This imaginary exhibition, for Akomfrah, would be conceived to evoke the legacy of past exclusions. Haunted by the Middle Passage and colonization, representations of past Black life are, almost by definition, marked by histories of trauma. Under the sign of such histories, the familiar cliché that you can’t understand the present without knowledge of the past becomes increasingly fraught. Still, this tension has animated Akomfrah’s work from the start.

John Akomfrah in conversation with Colin Prescod in 2010, Lisson Gallery, London.

Founded in Britain in 1982 (the official associations ending in 1998), the Black Audio Film Collective’s multimedia artists—Akomfrah, Lina Gopaul, Avril Johnson, Reece Auguiste, Trevor Mathison, Edward George, Claire Joseph, and (from 1985 onwards) David Lawson—assembled projects that interrogate the conditions of and for Black life and balance the collective accumulation of trauma with the differentiation of diverse, lived experiences that gives shape to how individuals relate to a collective history. From the early politically and contextually responsive audio-visual documentary experiments that they described as the “Slide-Tape-Text”—performances such as Expeditions One: Signs of Empire (1982-84) and Seven Songs for Malcolm X (1993)—the collective recognized that from the perspective of a displaced subject, the question of “Who am I?” is only marginally different from “Who was I and why am I here?” (a second or a decade ago). To engage these questions, and to register the gap between them, the collective turned to the essay form of filmmaking, working through “aesthetic clarifications” that reimagine “facts” as narrative forms of exposition in reflexive modes of address.{12} BAFC’s approach to reflection is not just piling figures upon figures, and facts upon facts, but reflecting in half-light and avoiding detached “first-person” uses of expression to tackle complex issues as mere shadows. For Fisher, this mode of production honored, rather than challenged, a fidelity to the past because it leaves the gaps and losses of historical memory intact, as they were found.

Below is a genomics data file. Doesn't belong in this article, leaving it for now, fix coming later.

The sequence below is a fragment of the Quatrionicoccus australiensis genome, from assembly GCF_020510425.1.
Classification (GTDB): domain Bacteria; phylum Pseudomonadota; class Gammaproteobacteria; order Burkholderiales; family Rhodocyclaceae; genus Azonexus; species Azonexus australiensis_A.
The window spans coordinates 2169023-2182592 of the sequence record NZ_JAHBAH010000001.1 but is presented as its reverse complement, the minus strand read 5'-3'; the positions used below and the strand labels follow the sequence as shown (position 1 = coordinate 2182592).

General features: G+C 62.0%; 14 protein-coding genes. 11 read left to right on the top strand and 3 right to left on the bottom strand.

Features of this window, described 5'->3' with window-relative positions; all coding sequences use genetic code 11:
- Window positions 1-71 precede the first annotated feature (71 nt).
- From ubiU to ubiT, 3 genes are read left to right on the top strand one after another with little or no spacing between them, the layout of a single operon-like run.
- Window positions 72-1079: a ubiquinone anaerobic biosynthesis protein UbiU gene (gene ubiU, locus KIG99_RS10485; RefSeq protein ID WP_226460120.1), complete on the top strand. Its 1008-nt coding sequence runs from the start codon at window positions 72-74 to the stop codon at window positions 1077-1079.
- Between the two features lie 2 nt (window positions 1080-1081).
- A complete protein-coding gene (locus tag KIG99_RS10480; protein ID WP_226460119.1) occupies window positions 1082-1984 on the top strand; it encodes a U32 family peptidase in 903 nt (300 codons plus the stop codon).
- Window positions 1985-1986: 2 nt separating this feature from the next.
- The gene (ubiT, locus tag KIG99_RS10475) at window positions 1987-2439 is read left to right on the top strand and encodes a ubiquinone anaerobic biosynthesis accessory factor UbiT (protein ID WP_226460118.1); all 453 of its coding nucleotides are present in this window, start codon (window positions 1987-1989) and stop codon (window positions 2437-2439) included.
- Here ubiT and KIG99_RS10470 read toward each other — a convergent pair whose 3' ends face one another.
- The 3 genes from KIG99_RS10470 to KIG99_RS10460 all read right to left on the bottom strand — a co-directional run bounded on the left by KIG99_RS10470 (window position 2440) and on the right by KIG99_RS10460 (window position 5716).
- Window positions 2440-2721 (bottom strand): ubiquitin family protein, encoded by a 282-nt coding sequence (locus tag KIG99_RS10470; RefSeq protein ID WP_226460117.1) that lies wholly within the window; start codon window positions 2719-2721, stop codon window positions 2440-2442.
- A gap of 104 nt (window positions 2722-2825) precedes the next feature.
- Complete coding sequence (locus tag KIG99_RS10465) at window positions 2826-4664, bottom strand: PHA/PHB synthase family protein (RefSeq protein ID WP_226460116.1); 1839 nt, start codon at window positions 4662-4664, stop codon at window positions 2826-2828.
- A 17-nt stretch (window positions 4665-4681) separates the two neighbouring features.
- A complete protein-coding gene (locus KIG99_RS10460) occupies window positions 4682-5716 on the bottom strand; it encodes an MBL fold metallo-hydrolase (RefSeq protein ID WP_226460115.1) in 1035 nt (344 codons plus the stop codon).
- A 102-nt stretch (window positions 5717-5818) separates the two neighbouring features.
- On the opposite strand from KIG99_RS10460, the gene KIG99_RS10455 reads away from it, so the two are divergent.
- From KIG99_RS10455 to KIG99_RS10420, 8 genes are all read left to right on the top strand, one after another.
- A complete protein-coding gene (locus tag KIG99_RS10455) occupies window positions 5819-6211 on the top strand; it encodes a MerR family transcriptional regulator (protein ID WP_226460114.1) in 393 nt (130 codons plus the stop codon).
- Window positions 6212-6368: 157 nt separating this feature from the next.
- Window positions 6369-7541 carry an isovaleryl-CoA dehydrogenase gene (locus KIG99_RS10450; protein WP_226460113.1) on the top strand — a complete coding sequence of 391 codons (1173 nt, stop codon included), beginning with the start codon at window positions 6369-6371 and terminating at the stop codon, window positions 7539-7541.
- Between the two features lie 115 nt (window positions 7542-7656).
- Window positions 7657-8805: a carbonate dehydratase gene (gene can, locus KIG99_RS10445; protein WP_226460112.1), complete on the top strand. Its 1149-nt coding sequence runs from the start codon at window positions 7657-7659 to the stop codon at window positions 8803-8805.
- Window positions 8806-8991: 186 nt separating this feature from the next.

from EXPEDITIONS ONE – SIGNS OF EMPIRE (Black Audio Film Collective, UK, 1983).

The form of the relationship between present influences and remembrance of the past is key for Akomfrah. In his view, the past’s relation to the present is “spectral, it’s the way that the present is over-determined by a series of absences, which are not necessarily tactile, but they are active, they have agency.”{13} His interests have both propelled and collided with art institutions that are eager to define their contemporary ethos by opening arenas for documentary artists like the BAFC, and in the process, seeked meaningful engagement with documentary conventions through avant-garde institutional critiques. The industrial oppositions between different contexts that museums and galleries who turn to documentary have sought to embody (particularly as they involve critiques of conventional British television culture) provided Akomfrah and the collective an immediate discursive and material context.

In the 1980s, Britain’s documentary industry surged, challenging the limits BBC and ITV had set on documentary forms and conventions dating back to the 1950s. Even early racially conscious television programs like Ebony (beginning in 1982), produced by the BBC and featuring Black journalist Juliet Alexander, were designed to diversify programming. But there was no such diversification of form, as the show was intended to be made for non-challenging, easy to digest programming. In contrast, Channel 4 was created in 1982 to challenge their restrictive positions by providing broadcast venues for independent production companies and opportunities for regional productions.{14} Collectives like BAFC and the Ceddo Film and Video Workshop found homes for their work on Channel 4 as a result of the station’s outreach to increasingly diverse audiences with new, specific issues, including representational demands to address political and personal marginalization in the U.K. For example, BAFC’s experimental, reflexive documentary Handsworth Songs (1986), which engages race riots in London and Birmingham’s Handsworth district, was first broadcast on Channel 4 and stands in sharp contrast to Police, the BBC’s 1982 utterly conventional documentary series about the Thames Valley Police.